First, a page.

I am sorry to tell you that the title of this post is perhaps a bit misleading. I don't have buckets of wisdom within me to dole out to others. I am just a regular person who sometimes feels compelled to write about random things in life. There you go, it's out in the open now. Whew!
A friend of a friend shared a photo on a social network showing herself with a couple of ice packs held to her face, sitting with her boyfriend. She had just had her wisdom teeth removed, and was touched that he was helping take care of her. I thought that it was very sweet, but I wasn't surprised that he is being so wonderful since we are acquainted with the boyfriend. That's nice, Katrina, you're probably thinking, but not much of a blog post. Come on, did you really think that was all that I had to say?
As I left the computer behind and began to prepare dinner, it occurred to me that there's another way in which I seem to be different from just about everyone I know. All of the people that I know who have had their wisdom teeth removed have had it done by an oral surgeon. The surgeon dopes them up and pulls all of their wisdom teeth in one visit. The last sentence originally said all four, but I know that there are many variations involved. Some lucky people don't have all of the teeth develop, so there are fewer teeth to remove.
Speaking of which, what's the reason for calling them wisdom teeth anyway? If they gave us wisdom, I'd be railing against any dentist who suggested that I have them removed from my mouth. I really don't think that their appearance in the mouth is a sign of us having any wisdom either. I've known or heard of many people who were fairly young and had not accumulated a great deal of wisdom by the time these teeth had to be removed. And the teeth themselves certainly aren't wise, or they wouldn't cause such pain and crowding in the mouth that they needed dental intervention that resulted in their removal.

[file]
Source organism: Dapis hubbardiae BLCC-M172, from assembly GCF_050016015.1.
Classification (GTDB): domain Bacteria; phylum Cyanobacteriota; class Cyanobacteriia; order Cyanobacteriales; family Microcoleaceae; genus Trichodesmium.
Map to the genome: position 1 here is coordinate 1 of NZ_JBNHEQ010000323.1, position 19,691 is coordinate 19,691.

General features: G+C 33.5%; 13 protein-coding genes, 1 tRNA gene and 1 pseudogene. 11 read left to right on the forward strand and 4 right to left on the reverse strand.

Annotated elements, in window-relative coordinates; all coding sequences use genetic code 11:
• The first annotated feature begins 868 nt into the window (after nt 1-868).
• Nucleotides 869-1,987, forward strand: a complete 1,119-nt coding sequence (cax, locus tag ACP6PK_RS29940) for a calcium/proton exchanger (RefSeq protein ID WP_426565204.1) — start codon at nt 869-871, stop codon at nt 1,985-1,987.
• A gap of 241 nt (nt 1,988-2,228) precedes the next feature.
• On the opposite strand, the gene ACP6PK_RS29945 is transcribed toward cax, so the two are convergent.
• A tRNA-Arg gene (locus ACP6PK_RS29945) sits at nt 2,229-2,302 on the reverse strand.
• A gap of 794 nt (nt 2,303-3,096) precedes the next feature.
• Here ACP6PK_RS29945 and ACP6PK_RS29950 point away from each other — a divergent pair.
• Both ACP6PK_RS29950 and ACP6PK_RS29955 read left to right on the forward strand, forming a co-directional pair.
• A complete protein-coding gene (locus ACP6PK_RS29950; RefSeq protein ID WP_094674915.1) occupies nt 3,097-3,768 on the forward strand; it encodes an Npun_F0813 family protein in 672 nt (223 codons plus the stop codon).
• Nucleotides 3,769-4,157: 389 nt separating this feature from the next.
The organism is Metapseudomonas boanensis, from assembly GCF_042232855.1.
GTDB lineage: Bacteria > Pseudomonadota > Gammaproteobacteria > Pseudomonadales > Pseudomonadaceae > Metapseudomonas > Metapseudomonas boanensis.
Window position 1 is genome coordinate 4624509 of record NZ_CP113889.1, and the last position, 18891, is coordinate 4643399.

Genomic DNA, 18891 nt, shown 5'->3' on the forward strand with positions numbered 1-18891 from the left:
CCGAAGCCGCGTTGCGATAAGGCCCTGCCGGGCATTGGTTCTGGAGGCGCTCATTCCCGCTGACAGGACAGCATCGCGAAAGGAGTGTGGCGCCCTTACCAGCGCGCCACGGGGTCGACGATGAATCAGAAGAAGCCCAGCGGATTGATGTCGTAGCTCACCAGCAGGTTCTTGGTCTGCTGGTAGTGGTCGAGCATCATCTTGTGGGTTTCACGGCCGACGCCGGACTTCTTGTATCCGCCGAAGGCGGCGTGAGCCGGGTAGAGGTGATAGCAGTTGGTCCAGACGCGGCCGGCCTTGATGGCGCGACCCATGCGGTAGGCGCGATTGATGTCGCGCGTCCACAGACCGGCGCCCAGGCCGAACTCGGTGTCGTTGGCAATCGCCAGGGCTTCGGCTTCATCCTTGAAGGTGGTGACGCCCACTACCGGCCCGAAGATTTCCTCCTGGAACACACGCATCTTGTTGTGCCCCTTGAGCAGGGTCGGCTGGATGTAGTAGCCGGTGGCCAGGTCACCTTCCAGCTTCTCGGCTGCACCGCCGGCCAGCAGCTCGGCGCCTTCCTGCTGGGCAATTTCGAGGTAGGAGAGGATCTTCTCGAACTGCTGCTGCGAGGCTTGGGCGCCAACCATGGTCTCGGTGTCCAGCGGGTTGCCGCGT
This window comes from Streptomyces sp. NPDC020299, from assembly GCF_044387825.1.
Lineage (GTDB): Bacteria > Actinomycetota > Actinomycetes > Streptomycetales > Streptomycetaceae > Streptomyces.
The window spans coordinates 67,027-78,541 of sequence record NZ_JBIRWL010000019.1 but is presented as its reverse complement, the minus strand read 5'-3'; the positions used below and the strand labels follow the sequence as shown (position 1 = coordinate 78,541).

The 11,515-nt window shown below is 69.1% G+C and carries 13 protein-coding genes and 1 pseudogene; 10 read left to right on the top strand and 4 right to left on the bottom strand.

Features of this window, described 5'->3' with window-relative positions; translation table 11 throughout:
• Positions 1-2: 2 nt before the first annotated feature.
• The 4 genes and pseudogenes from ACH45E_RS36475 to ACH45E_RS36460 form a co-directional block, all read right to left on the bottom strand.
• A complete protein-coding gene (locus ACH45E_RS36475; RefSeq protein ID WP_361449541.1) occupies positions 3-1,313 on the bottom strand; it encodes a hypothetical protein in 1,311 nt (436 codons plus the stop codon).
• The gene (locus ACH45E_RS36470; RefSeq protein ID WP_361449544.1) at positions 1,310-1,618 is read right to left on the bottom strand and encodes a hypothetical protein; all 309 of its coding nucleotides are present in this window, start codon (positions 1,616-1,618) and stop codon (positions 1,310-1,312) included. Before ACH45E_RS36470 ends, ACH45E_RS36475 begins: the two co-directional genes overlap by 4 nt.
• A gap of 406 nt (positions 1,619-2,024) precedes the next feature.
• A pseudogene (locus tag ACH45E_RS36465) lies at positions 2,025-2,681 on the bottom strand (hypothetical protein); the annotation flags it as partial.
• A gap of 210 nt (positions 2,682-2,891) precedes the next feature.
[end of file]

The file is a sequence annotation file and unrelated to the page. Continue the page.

Once again, I've digressed. Sorry. I am the only person that I know that did not have her wisdom teeth removed by an oral surgeon. You see, I had a really great dentist. I had spent years being phobic about going to dentists and ended up with a tooth needing major treatment. A trusted friend gave me the name of her dentist, Dr. Legg, who was wonderful. In fact, the word wonderful is not enough to do him justice. When you get home from work to find that your dentist called to make sure that you were okay, you know you've got one heck of a dentist. By the way, you read that correctly. I began root canal treatment on my lunch hour and went back to work the rest of the afternoon.
When my wisdom teeth started to threaten the well-being of my other teeth, Dr. Legg said that he could refer me to an oral surgeon. I wasn't interested in dealing with an entirely new dentist, so I asked him to remove the teeth for me. Since he couldn't give me general anesthesia, we would have to do one side of the mouth at a time. I trusted him and was ready to take action.
I arranged for a friend to take me to get my right side wisdom teeth removed. After the extraction, she took me to get my painkillers and some yogurt at the supermarket. I was set. But the aftermath was nothing like what I had experienced with any previous dental work. I spent two or three days sick as the proverbial dog. Seriously, I would get up, eat a little something, take a pain pill, try to sleep, toss my cookies, sleep, and repeat. It was awful.